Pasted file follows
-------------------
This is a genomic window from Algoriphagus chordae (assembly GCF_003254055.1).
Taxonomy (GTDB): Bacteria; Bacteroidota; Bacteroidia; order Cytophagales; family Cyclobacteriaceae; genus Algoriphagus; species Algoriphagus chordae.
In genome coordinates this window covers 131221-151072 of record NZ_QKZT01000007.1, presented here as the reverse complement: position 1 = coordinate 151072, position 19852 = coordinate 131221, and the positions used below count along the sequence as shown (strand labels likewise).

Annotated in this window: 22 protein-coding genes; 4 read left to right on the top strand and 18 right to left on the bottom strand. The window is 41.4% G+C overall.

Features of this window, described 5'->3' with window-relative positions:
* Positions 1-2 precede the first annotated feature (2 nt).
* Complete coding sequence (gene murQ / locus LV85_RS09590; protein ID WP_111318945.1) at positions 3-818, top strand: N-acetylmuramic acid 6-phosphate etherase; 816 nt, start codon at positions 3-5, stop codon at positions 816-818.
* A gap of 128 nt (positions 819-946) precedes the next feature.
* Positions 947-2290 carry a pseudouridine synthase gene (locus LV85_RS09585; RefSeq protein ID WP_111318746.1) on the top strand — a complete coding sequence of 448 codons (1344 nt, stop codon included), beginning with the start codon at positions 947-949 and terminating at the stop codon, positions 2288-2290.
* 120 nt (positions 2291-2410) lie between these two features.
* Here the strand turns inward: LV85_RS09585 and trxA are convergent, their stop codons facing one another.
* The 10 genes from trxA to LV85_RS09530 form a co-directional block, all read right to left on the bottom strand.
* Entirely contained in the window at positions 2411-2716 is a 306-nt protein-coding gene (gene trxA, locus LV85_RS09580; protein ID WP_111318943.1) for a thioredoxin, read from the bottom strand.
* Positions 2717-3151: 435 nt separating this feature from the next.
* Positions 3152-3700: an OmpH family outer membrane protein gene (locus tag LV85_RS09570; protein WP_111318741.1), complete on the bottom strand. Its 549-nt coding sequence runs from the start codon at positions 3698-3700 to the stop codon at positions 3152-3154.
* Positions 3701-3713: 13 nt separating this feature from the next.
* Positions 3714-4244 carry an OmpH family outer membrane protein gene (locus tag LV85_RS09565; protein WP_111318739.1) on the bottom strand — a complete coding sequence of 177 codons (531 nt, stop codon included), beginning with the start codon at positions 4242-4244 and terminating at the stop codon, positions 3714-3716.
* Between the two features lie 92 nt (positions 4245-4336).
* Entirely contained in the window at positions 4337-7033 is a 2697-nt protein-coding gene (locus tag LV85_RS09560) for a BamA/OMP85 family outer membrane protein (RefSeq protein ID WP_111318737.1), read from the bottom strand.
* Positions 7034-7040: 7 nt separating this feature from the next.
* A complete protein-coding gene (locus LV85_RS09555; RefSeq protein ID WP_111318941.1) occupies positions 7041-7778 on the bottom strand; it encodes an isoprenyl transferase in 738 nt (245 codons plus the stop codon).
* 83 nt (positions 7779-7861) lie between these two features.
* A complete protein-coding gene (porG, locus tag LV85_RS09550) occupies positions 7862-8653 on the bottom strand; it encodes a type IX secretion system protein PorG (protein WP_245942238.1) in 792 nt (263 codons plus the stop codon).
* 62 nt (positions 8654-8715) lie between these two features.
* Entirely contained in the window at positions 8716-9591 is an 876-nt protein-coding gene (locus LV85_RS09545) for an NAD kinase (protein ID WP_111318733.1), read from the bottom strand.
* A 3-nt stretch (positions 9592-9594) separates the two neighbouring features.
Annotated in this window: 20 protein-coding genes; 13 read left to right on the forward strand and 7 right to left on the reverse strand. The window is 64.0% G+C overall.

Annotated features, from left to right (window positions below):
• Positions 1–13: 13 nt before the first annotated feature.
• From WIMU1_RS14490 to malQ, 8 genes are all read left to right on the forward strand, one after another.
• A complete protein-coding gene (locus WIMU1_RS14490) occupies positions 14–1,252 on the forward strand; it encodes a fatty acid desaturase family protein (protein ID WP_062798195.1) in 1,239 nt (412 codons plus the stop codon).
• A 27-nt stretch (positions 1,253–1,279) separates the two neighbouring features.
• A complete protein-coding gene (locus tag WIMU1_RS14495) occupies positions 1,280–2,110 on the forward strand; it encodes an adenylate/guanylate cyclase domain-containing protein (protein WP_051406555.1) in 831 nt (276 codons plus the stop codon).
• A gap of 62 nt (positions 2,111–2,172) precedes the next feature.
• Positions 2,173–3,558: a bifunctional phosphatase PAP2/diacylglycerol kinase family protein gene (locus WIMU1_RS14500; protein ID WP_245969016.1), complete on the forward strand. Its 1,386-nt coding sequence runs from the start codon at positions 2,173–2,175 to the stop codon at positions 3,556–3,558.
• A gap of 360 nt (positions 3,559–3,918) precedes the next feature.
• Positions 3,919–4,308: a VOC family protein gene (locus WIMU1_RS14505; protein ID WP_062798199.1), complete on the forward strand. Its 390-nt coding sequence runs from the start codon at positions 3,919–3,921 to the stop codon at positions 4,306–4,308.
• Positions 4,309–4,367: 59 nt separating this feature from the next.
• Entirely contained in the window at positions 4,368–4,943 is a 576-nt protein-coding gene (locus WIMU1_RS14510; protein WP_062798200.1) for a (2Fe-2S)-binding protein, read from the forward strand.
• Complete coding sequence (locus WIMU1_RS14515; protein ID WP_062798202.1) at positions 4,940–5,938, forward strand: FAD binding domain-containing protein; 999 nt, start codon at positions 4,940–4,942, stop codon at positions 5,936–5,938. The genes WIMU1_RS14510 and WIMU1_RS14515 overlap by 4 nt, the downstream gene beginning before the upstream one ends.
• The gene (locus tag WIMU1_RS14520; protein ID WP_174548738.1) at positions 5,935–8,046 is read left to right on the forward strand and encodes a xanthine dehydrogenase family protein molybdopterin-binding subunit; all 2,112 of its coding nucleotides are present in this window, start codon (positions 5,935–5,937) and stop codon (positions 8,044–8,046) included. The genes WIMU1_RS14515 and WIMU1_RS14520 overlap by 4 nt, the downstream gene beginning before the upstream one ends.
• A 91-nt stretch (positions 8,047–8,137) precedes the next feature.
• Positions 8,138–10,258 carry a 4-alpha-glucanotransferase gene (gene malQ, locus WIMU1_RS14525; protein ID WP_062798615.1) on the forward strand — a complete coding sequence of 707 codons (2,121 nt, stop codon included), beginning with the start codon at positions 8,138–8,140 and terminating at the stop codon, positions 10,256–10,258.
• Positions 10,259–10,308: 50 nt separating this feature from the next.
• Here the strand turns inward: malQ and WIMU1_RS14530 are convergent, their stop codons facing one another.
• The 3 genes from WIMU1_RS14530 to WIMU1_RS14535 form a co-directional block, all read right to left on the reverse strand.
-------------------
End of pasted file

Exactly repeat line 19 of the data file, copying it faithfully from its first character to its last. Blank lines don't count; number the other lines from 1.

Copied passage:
* Entirely contained in the window at positions 4337-7033 is a 2697-nt protein-coding gene (locus tag LV85_RS09560) for a BamA/OMP85 family outer membrane protein (RefSeq protein ID WP_111318737.1), read from the bottom strand.